Recently I had someone tell me that my child was not the “best” _________. This was not a news flash as I don’t expect my children to be the best. No feelings were hurt. Best is a word that I try to tip toe around.
What I expect is that our children never give up, that they follow through on whatever task, sport, or group that they commit to. He or she should be the best him or her; an individual best, not an overall best. If our children excel at striving for personal perfection while rarely seeing #1 ranking, I’m okay with that. If he goes through life pushing his skills beyond individualized best, but falls in the middle of the pack, I’m okay with that. If our middle E, wins some games and loses some opportunities, yet gains insight on learning life lessons on loss, I’m okay with that.
Yes, I am okay with average. No I am not accepting mediocrity, instead I am challenging our children to continue to strive. Being the best at a task means he or she has solidly beat out all others in that select task. Is that possible? Yes. Will it happen for our children? Perhaps. Most likely and existing in reality is the fact that our children may spend their lifetime striving for that elite status. Falling flat may and will happen. They could be destined for middle of the pack and again, that’s okay.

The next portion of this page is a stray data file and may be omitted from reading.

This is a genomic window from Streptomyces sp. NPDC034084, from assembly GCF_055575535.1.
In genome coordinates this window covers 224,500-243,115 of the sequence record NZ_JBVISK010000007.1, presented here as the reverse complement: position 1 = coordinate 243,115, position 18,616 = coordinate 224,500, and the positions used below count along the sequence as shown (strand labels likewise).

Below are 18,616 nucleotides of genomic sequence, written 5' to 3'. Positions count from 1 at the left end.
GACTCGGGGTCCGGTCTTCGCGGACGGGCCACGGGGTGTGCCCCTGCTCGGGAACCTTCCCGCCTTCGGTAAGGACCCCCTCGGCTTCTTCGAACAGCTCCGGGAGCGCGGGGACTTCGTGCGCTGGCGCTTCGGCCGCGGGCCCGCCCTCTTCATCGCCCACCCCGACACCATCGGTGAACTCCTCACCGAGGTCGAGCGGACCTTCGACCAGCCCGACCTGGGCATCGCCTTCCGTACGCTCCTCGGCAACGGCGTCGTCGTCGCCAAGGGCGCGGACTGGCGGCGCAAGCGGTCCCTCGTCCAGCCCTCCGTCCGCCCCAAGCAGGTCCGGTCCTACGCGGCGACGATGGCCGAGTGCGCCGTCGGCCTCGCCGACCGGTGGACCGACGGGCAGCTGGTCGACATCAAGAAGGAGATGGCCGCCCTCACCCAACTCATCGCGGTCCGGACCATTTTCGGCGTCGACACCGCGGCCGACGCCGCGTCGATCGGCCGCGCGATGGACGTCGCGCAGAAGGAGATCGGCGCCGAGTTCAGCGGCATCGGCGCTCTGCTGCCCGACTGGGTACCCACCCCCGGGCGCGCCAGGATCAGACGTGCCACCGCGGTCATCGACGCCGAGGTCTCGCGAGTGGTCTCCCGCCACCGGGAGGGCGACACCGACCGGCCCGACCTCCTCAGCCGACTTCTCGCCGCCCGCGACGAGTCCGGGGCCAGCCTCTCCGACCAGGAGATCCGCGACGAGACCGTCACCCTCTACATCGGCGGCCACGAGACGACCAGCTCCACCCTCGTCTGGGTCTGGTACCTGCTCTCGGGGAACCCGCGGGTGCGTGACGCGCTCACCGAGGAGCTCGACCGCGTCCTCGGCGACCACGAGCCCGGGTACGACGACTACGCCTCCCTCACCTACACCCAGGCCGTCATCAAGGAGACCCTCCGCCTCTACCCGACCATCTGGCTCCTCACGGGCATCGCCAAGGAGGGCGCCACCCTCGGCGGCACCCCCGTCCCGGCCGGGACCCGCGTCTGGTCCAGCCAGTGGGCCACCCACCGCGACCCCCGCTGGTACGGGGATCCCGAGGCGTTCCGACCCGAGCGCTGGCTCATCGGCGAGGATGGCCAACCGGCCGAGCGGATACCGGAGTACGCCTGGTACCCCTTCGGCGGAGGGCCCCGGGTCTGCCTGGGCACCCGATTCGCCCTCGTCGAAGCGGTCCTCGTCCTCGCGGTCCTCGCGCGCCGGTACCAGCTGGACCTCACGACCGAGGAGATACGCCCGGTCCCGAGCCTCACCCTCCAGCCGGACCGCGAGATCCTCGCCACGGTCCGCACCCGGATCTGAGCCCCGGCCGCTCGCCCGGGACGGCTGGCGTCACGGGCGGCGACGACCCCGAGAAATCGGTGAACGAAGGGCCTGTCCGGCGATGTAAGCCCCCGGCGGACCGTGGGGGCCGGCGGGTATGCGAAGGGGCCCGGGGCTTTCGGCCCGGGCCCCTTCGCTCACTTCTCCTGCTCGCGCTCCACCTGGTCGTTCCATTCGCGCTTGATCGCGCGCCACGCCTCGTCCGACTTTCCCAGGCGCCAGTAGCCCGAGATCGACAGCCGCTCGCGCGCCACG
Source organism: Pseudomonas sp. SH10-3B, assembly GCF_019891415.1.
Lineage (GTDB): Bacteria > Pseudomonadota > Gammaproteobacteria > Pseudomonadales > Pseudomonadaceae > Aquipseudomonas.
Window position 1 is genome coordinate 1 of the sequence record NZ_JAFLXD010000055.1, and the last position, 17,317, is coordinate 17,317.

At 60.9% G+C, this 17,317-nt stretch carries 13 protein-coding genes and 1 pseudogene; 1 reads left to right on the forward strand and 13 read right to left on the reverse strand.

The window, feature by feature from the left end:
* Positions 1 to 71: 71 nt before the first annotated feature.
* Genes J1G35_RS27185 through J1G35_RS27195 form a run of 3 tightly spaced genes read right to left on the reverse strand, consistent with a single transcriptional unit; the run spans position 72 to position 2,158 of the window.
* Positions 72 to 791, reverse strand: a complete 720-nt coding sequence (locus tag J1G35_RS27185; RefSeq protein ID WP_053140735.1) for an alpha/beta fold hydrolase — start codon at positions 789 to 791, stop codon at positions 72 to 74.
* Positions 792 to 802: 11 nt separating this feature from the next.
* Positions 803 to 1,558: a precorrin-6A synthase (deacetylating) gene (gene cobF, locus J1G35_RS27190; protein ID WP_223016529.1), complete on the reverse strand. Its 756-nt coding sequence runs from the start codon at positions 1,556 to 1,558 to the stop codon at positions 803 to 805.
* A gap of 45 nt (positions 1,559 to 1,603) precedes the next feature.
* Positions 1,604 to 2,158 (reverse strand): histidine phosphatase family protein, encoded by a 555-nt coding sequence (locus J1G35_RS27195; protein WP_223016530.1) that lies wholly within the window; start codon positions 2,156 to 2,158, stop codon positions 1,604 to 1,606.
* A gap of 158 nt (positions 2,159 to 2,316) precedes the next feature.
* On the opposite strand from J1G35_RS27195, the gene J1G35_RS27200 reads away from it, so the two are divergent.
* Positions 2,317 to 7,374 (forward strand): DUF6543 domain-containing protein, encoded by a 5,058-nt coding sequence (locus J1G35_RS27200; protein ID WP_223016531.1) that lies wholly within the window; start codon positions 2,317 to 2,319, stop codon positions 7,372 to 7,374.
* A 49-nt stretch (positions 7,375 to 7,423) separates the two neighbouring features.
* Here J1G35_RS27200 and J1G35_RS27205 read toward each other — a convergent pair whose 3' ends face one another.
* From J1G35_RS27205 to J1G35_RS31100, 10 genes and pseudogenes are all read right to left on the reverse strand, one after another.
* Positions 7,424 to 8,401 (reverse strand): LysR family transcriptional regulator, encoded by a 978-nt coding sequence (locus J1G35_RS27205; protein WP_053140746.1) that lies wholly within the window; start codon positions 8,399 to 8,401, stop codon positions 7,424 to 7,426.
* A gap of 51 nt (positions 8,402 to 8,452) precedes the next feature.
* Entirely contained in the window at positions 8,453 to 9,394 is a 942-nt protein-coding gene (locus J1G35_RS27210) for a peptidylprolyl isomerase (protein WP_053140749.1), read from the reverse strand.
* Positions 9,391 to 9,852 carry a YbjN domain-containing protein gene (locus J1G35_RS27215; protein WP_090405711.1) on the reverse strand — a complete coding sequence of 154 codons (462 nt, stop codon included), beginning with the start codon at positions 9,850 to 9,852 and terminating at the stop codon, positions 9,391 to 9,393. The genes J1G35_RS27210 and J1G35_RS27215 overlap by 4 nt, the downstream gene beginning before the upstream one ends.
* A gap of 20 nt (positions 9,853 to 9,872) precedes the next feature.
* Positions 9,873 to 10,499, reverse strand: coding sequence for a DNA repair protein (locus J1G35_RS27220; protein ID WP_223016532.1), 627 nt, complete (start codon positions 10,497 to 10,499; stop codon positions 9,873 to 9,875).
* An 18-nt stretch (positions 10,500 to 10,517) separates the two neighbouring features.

I am not celebrating the ordinary or the unexceptional. Rather I am teaching and embracing the road to extraordinary if that’s where life heads.
I’m average; build, hearing loss, mother, teacher, friend. It’s okay, really it is. This garden variety, mainstream life is what drives me to try new things, push personal limits, and aim high. My best has not been achieved, I’ll keep striving for the allusive best. It’s there somewhere.